Here, Malory uses opposites to set up the differences between love in his time (c. 1469), and what he considered love to be in the old days. Love now (in the fifteenth century), he argues, is hot and cold, on and off. Love in Arthur’s time was solid and free from lust. It was simply love. As Malory makes this point, he asks that any of his readers who are also lovers, to remember the month of May. In both passages, someone is called to remembrance: Lancelot to remember instability of the world, and Guenever (a lover) to remember May. Upon close inspection, it seems as though they are both being asked to remember the same thing: life is fleeting. May in England is a lovely month, filled with warmer weather and growing things. It reminds one of rebirth and hope, and in medieval England, the first day of May was a celebratory one. To recall May is to conjure up images of love and growth (Malory 836), however, May is simply one month out of a year. It comes and then it leaves; like all good things in this world, it is fleeting. And, unlike Galahad’s ascension to Heaven with angels, this passage ends by saying, “and therefore [Guenever] had a good end” (837). There is no mention here of Guenever’s continuing in another world. Though it is assumed she will spend time in purgatory, Heaven, or Hell, the language of the text ignores this. While it does say she had a good end, the fact is, she ended. Though Malory praises her love as being high and virtuous (836), it cannot be denied that she lived for earthly things—things which cannot last.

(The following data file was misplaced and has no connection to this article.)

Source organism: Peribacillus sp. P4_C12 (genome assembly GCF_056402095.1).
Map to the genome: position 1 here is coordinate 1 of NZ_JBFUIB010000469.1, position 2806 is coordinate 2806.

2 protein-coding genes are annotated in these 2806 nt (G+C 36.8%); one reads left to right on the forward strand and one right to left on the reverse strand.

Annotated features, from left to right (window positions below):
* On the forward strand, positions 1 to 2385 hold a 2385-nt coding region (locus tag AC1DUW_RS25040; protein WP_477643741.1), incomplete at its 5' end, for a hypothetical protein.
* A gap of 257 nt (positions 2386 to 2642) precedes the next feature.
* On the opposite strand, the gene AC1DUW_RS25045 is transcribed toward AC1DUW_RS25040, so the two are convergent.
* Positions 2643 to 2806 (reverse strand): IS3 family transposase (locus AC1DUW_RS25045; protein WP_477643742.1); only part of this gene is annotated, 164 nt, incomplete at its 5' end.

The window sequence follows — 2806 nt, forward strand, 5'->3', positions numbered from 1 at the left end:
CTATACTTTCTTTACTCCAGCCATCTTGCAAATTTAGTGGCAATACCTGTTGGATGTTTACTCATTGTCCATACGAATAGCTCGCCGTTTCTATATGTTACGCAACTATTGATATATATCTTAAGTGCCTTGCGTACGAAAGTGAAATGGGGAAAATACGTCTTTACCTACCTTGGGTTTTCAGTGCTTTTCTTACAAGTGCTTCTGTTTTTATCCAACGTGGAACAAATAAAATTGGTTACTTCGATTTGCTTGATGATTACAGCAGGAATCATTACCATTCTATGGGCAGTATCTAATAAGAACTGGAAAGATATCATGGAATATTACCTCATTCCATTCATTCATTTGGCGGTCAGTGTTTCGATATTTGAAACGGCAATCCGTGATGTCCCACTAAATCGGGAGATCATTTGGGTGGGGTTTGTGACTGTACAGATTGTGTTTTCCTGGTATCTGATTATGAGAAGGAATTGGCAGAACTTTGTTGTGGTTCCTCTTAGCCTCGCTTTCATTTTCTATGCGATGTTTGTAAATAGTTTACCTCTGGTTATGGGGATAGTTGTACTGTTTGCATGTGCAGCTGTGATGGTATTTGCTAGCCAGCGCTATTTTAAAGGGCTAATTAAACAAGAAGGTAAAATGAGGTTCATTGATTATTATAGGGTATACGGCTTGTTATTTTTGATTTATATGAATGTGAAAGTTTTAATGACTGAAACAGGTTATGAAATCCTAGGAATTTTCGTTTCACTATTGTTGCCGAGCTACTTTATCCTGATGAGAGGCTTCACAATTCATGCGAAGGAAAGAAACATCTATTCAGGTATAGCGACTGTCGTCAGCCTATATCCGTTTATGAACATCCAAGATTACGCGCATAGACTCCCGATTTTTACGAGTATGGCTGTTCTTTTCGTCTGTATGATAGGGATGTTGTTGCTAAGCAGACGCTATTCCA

Another episode I wish to mention is that of Lancelot’s death. Through Lancelot’s Salvation, Malory claims his own, as well. After Arthur is borne away by the Lady of the Lake, and after Guenever rejects him then dies, Lancelot is left alone. One cannot help but pity him, as he comes to the realization that the deaths of his friends were partly his fault. Had he forsaken Guenever, the table likely would not have split, and if the table had not split, there would have been no war. Yet he must live with those actions for the rest of his life, and he has a difficult time dealing with such things, as he ate and drank little until his death (Malory 934). When the time for his death came, he asked for religious rites and received them, then lay in his bed while everyone else went to sleep. The hour of his death is not recorded as someone watches, but rather through a vision—a form of supernatural communication: